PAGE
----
Although mechanical voting machines are largely a thing of the past, you might remember the large, manual contraptions, their satisfying click as levers were pushed down, and a familiar symbol: little silhouettes of hands pointing to party lines. The symbol in question has gone by many names throughout history. Most commonly called the “printer’s fist” today, historically it also went by the name of manicule. William Sherman’s “Toward a History of the Manicule” points to the origins, use, and meaning of this handy icon. He notes that manicules (from the Latin manicula, or “little hand”) hail from 12th century Spain as a directional device in manuscript marginalia. But it’s not until the 18th or 19th century that the manicule becomes ubiquitous shorthand for “look here.” Sherman asserts that “printer’s fist” is printer-speak for the symbol, used extensively in pamphlets, broadsides and signage during the golden age of letterpress printing. And the printer’s fist is enjoying a resurgence in the letterpress revival. Transcending its original function as an anthropomorphic arrow, it has invaded pop culture–from Monty Python animation to contemporary typophiles’ tattoos.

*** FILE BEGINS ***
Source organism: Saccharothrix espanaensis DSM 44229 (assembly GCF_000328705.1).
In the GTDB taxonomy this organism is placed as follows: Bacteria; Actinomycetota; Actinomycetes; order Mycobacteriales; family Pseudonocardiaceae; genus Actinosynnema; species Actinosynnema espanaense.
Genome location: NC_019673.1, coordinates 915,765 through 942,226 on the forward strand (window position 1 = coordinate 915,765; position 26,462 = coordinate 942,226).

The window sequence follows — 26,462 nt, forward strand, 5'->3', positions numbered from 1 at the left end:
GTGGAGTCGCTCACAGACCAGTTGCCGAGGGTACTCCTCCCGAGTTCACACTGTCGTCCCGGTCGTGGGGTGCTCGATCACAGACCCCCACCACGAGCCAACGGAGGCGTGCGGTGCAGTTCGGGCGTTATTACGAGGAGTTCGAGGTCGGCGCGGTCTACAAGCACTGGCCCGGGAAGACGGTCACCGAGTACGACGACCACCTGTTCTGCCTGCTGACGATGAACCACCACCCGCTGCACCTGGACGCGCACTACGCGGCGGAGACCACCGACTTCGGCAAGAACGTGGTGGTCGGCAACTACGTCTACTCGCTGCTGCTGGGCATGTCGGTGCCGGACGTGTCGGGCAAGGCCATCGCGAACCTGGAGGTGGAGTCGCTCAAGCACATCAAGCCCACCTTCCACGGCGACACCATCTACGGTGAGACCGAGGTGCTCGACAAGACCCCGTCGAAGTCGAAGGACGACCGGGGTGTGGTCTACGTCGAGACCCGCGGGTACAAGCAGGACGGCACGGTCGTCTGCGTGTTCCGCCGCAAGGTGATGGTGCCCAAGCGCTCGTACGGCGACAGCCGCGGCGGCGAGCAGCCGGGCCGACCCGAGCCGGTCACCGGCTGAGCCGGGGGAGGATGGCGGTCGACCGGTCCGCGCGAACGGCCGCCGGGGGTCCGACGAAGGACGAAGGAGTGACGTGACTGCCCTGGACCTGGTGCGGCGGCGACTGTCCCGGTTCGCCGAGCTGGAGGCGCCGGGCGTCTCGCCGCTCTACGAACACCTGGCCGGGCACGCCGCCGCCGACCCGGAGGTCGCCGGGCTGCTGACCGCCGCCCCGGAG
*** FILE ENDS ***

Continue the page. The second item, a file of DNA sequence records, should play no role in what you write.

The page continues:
The essence of the manicule / printer’s fist as universal pointer may not lie anywhere in its academic history. Rather, it may be man’s best friend who most clearly demonstrates the impact of the pointing finger. Recent research has shown that part of the long-standing, uncanny bond between dogs and people relates to canines’ ability to comprehend human gestures, including pointing. Not even our fellow primates have an innate recognition of this common gesture of non-verbal communication. Our interactions with dogs can teach us much about our own nature, including the power of a pointing index finger to convey direction and importance in both text and spatial situations. Got it? Good boy!
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